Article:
Each new version of Windows is supposed to be the one that finally drives a stake into the heart of DOS; the looming Windows Me (surely that old solipsist William H. Gates III came up with that dubious abbreviation for "Millennium Edition") forces you to boot from a floppy if you ever want to start up in DOS mode, though Me will still run your DOS programs in a window as well (or as poorly, in some cases) as ever. Most people probably won't care; as a friend of mine is wont to say, these days "most people don't know DOS from a dunghill." As a result, some of the Really Neat Stuff that arose during the dear, dead days of DOS has been pretty much forgotten. And, having had to reinstall one of my DOS applications the other day, no thanks to some Windows 95 bungling, I got a fresh look at one piece of RNS that has never come close to being supplanted by a Windows version.
Babble! (version 2.0 is the latest) emerged in 1991 from Korenthal Associates, a software firm in New York that did mostly heavy database applications; according to Tracey Siesser, part of the programming team, who also wrote the manual, the idea was "to regain some sanity after a stint on a VERY SERIOUS project." Babble! was as nonserious as they come Siesser described it as a "toy for people who love words" and an "anti-productivity tool" but it would prove to have some serious usefulness.
Contemporary music relies heavily on sampling, the extraction and reassembly of tiny segments of music into something entirely new yet utterly derivative exactly what your average ratings-fearful Top 40 program consultant most desires. What record producers do for music, Babble! does for text; it even comes with a mixing console (only four tracks, but then this was the early Nineties) and a bunch of pre-processed samples, plus the ability to analyze any text you feed it, either in a batch or interactively. The results tend to defy grammatical syntax, English being heavily dependent upon word order, but no matter. Computer geeks loved Babble! because it fulfilled the first item of their agenda, which was the ability to screw around with stuff; writers delighted in Babble! because by shuffling the words around, the program might actually deliver a new insight or two. (If this somehow seems implausible to you, try coming up with a good Scrabble play without moving the tiles around on your rack.)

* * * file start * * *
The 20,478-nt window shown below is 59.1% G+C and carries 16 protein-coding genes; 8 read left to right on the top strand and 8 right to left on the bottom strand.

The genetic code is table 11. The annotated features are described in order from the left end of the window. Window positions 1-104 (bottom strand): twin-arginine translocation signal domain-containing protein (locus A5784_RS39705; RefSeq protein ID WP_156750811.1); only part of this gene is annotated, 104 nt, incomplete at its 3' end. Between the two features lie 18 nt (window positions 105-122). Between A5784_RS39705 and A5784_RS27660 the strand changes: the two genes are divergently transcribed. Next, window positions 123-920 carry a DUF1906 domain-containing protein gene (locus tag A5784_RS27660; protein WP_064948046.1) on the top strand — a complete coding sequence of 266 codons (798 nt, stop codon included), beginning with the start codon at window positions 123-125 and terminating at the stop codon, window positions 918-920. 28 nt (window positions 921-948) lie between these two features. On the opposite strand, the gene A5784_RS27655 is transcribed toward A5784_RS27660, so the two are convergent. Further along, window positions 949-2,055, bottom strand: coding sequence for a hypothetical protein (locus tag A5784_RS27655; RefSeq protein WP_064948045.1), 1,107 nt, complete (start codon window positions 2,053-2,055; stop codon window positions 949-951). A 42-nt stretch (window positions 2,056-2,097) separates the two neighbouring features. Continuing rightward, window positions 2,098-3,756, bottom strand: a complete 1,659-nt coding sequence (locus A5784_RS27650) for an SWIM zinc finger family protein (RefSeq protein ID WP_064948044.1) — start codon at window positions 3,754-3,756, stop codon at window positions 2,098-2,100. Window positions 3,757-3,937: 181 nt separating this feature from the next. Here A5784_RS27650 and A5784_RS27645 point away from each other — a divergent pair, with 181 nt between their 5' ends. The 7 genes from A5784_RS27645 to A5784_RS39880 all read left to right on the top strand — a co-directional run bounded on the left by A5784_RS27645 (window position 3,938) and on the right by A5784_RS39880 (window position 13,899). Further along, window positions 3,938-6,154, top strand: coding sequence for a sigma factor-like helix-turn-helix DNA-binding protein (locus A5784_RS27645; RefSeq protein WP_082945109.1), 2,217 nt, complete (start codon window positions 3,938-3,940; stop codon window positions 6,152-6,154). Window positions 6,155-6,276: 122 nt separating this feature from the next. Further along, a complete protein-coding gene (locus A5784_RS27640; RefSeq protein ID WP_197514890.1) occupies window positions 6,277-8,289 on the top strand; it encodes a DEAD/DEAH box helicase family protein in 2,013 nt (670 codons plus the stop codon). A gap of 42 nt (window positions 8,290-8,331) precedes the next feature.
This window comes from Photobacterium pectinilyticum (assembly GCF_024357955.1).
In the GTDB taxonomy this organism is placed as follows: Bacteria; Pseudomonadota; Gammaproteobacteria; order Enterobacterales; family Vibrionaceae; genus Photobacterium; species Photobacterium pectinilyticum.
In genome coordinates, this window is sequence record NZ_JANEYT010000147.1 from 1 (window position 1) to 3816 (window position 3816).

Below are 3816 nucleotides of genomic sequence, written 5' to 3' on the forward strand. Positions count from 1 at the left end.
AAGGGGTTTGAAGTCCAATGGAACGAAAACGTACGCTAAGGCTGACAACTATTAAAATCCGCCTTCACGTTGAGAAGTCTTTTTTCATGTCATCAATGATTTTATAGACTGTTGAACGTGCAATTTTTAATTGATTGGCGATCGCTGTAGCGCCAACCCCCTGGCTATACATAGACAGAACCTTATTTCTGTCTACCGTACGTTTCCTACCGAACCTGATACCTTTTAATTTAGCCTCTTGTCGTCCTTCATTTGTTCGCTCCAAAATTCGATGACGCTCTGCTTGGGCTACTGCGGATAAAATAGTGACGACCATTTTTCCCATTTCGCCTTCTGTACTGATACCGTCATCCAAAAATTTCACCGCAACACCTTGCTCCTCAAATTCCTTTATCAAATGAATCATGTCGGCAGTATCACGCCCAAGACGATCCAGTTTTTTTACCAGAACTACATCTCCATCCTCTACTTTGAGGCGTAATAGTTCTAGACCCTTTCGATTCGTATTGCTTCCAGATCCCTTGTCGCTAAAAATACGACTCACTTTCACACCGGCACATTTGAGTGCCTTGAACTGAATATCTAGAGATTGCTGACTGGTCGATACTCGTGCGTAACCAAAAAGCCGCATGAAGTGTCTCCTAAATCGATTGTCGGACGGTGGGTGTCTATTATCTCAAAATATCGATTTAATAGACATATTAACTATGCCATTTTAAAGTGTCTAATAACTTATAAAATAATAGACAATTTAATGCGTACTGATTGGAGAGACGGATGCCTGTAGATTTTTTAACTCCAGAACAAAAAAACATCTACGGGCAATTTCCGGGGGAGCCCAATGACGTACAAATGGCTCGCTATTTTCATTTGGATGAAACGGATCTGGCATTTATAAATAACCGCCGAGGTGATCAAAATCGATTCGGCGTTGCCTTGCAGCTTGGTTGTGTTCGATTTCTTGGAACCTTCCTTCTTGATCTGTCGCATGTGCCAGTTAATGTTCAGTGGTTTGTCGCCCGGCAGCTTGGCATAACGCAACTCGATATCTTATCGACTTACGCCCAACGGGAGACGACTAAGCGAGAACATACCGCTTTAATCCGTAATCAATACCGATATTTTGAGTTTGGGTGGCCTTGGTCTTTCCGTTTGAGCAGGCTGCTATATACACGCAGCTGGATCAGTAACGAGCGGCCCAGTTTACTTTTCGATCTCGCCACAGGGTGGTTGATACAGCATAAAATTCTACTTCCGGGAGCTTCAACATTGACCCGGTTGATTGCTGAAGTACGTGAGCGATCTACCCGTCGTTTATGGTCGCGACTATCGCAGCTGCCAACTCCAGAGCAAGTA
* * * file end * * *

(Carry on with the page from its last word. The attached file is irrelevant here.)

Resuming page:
Of course, what would a recording console be without special effects? Babble! has twenty-eight of them, ranging from regional dialects to Elmer Fudd to subliminal (rats!) to the sort of random use of boldface that John C. Dvorak used to scatter throughout his columns for no discernible reason. (Siesser suggests that Dvorak didn't think this was so damned funny, either.) You can use any of them or all of them at once, or in a special Demo mode, Babble! will select them at random. And, since sooner or later the program will spit out something that makes you roll on the floor laughing, there is a mode to write all the output to a disk file while it's appearing on screen.
What sort of heavy-duty equipment does it take to run a spiffy program like this? From the manual:
You need a PC-compatible with at least 400k of memory (it can run with less memory, but you may not be able to load and mix the larger text samples), some sort of disk drive and any text display.
Four hundred k! With Windows stuff demanding 16 or 32 or even 64 megabytes of RAM these days, and the concomitant cost of constant upgrades, this is a startling reminder of how much we've lost so that others may point and click.
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Copyright © 2000 by Charles G. Hill